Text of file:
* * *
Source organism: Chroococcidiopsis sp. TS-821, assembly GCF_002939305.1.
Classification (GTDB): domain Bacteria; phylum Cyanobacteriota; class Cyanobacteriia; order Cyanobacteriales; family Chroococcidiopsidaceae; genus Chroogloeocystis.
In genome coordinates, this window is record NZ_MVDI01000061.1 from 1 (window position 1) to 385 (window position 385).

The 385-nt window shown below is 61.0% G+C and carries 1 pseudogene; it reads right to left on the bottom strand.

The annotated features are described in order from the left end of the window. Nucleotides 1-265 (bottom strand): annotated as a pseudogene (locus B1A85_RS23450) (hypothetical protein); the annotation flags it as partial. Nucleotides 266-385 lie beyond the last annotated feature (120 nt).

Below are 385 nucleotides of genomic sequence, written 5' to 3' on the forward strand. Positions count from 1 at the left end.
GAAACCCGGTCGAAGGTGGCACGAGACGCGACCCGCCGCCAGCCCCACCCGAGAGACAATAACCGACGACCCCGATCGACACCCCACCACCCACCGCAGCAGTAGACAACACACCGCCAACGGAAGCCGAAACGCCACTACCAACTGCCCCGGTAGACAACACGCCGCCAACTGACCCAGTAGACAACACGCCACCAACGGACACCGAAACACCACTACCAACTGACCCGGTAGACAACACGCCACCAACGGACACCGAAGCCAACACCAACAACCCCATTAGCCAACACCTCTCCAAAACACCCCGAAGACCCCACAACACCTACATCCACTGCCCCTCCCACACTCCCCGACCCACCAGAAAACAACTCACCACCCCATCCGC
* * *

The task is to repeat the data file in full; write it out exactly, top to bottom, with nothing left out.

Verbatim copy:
Source organism: Chroococcidiopsis sp. TS-821, assembly GCF_002939305.1.
Classification (GTDB): domain Bacteria; phylum Cyanobacteriota; class Cyanobacteriia; order Cyanobacteriales; family Chroococcidiopsidaceae; genus Chroogloeocystis.
In genome coordinates, this window is record NZ_MVDI01000061.1 from 1 (window position 1) to 385 (window position 385).

The 385-nt window shown below is 61.0% G+C and carries 1 pseudogene; it reads right to left on the bottom strand.

The annotated features are described in order from the left end of the window. Nucleotides 1-265 (bottom strand): annotated as a pseudogene (locus B1A85_RS23450) (hypothetical protein); the annotation flags it as partial. Nucleotides 266-385 lie beyond the last annotated feature (120 nt).

Below are 385 nucleotides of genomic sequence, written 5' to 3' on the forward strand. Positions count from 1 at the left end.
GAAACCCGGTCGAAGGTGGCACGAGACGCGACCCGCCGCCAGCCCCACCCGAGAGACAATAACCGACGACCCCGATCGACACCCCACCACCCACCGCAGCAGTAGACAACACACCGCCAACGGAAGCCGAAACGCCACTACCAACTGCCCCGGTAGACAACACGCCGCCAACTGACCCAGTAGACAACACGCCACCAACGGACACCGAAACACCACTACCAACTGACCCGGTAGACAACACGCCACCAACGGACACCGAAGCCAACACCAACAACCCCATTAGCCAACACCTCTCCAAAACACCCCGAAGACCCCACAACACCTACATCCACTGCCCCTCCCACACTCCCCGACCCACCAGAAAACAACTCACCACCCCATCCGC